The most obvious problem lies within the record’s lyrics. Whether the purpose is born from genuine anger or childish humour, the album is chock-full of swearing that is about as rebellious as wearing your underwear two days in a row. Indeed, in the first few lines of opener ‘Nuclear Family’ (which is probably the best track on here), Armstrong prides himself on the fact that he’s been “drinking angel’s piss.” WHAT DOES THAT EVEN MEAN? Are we to glean a positive or negative connotation from that? Such a bizarre choice of words immediately pulls you away from the album and leaves you wondering whether or not this whole enterprise is a contrived and unfunny practical joke.
Hardcore fans and the group themselves will probably be jumping up and down to tell us that ¡Uno! is a much-feared “return to form.” In a certain respect, it is. Moving away from the loftier concepts of preceding albums American Idiot and 21st Century Breakdown (perhaps one of the most nonsensical LPs of all-time), Green Day have returned to the measured and controlled punk ‘thrash’ of their earlier years. Let’s not get ahead of ourselves though; ¡Uno! fails to scale the artistic heights of albums like Dookie and Nimrod and will undoubtedly fall short of the mark commercially too.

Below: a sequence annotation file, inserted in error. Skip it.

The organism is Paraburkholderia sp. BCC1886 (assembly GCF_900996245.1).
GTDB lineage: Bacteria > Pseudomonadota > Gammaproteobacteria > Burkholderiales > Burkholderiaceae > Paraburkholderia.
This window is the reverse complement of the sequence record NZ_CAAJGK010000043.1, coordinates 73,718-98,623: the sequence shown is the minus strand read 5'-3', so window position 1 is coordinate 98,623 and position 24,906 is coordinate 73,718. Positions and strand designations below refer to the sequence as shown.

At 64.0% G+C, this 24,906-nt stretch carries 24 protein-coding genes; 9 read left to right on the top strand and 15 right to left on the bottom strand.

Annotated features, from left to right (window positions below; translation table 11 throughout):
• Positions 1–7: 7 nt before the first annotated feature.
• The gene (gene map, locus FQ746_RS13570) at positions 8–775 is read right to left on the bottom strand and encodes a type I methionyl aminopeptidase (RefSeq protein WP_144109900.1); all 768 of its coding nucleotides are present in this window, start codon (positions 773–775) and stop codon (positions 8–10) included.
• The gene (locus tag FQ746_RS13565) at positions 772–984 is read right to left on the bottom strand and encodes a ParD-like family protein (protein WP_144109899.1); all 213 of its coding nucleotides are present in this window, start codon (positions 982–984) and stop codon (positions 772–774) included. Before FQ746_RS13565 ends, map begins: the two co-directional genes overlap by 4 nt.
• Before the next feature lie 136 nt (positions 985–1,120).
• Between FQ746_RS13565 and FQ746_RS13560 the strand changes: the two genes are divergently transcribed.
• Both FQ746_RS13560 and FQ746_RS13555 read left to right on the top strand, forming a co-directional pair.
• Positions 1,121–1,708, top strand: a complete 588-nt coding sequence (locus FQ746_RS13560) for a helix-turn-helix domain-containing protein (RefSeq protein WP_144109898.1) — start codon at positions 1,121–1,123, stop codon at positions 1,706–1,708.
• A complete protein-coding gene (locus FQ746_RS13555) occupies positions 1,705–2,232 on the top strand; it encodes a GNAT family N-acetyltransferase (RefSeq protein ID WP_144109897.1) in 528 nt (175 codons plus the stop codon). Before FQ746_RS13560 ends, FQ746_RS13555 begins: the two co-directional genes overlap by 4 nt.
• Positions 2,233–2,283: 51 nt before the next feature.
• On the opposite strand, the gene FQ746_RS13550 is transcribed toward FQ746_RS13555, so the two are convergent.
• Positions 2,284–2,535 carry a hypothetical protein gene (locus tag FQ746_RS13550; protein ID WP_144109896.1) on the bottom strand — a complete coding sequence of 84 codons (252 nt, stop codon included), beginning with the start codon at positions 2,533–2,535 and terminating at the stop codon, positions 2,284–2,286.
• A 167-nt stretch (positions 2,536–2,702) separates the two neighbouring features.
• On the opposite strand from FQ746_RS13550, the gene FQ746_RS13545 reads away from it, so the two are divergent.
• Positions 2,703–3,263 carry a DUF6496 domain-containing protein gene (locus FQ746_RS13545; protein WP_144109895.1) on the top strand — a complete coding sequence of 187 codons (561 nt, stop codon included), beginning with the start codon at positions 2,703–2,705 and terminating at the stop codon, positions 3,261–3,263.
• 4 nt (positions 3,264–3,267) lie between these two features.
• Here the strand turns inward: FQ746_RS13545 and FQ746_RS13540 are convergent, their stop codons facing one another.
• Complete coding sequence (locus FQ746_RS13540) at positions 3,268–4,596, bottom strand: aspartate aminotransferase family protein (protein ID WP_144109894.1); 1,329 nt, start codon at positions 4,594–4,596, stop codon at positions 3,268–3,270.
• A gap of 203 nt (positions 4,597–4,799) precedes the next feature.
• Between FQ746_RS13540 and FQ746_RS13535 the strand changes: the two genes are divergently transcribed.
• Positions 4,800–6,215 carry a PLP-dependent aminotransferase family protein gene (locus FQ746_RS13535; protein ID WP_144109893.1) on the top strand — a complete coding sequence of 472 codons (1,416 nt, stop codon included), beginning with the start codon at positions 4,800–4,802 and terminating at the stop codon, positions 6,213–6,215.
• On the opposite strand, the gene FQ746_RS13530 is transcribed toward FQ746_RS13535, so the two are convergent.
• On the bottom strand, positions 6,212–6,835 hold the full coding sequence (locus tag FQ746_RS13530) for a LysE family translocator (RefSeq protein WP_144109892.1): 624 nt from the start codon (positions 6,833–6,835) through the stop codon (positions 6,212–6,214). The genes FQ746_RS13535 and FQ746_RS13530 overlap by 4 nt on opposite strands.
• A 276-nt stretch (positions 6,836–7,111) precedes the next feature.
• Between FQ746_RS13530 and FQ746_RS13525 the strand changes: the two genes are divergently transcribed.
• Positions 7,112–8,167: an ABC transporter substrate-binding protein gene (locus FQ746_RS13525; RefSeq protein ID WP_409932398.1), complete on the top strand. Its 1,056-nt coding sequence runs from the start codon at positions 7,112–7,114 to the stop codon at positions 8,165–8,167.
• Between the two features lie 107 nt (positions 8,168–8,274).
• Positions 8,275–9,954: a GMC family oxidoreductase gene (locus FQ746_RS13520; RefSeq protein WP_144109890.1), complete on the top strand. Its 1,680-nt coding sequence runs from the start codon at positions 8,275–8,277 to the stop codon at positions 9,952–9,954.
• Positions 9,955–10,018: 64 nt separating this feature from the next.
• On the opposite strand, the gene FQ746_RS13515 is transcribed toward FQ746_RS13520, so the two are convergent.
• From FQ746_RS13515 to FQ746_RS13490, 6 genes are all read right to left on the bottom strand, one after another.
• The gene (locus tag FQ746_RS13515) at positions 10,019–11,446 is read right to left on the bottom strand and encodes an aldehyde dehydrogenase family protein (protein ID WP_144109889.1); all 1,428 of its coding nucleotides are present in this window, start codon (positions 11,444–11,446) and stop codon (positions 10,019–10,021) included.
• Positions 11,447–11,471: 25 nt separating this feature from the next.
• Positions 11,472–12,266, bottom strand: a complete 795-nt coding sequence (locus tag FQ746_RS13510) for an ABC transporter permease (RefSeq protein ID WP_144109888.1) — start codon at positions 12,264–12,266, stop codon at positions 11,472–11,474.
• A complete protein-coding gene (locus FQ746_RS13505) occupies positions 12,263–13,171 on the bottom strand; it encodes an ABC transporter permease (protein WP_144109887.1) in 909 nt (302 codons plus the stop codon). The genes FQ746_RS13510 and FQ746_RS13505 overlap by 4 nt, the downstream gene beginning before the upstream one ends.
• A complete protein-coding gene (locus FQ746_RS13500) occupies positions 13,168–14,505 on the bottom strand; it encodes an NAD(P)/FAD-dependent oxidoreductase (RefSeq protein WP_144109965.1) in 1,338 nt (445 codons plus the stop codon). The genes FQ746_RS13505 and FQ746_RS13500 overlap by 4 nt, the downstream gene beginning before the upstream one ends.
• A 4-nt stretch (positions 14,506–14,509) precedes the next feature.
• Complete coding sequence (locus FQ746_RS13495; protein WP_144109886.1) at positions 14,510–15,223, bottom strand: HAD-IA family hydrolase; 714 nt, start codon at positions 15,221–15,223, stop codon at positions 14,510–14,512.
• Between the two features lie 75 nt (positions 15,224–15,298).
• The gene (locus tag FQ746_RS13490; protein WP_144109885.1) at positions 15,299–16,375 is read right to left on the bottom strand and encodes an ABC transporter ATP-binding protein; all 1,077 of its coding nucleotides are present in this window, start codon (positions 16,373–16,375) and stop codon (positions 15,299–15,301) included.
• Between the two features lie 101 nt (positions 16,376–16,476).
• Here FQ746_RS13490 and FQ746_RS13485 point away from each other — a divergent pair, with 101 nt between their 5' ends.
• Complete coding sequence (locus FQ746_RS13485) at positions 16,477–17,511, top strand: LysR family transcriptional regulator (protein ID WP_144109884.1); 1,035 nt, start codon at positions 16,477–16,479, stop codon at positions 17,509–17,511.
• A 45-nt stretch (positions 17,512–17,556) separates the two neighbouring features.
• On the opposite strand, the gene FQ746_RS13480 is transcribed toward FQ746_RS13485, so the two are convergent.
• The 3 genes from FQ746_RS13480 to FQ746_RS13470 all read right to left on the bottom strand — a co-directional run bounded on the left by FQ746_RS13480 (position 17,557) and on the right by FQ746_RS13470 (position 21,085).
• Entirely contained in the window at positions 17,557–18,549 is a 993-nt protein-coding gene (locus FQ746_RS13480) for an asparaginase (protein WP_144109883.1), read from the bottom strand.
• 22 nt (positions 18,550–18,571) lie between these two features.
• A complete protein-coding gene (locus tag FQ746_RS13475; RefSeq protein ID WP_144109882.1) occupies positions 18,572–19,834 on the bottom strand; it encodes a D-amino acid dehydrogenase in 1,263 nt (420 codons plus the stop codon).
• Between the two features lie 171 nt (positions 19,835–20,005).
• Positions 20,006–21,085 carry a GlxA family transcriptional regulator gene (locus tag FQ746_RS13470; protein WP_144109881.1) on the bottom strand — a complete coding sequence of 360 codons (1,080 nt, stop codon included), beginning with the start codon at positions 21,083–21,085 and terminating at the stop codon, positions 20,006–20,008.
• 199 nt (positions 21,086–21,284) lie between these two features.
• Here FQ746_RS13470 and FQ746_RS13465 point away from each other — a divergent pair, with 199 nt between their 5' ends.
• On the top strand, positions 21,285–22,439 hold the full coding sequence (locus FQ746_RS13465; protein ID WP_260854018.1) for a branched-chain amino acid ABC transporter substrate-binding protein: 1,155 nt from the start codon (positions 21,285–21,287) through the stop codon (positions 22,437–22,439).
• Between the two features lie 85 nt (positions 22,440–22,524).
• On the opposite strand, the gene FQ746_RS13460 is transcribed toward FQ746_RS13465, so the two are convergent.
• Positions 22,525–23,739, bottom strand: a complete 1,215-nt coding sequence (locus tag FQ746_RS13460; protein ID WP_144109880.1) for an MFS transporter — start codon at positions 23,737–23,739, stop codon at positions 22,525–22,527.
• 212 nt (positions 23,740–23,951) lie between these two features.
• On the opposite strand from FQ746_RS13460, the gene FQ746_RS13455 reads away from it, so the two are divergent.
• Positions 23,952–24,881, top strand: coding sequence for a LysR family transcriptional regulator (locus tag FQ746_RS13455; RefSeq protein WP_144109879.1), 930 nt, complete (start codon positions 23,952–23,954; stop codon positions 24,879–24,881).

When you’re told a record will provoke repeat listens, that’s generally A Good Thing. In this case however, you’ll be forced back to ¡Uno! time and again because of its frightening vapidity and ceaseless anonymity. ‘Kill The DJ’ is conspicuous by its utter uselessness while songs like ‘Loss Of Control’ and ‘Fell For You’ are as unappealing and forgettable as their generic, catch-all song titles imply. A world awaits in sheer horror for what will be unearthed by ¡Dos! and ¡Tre!, due for release in November and January respectively.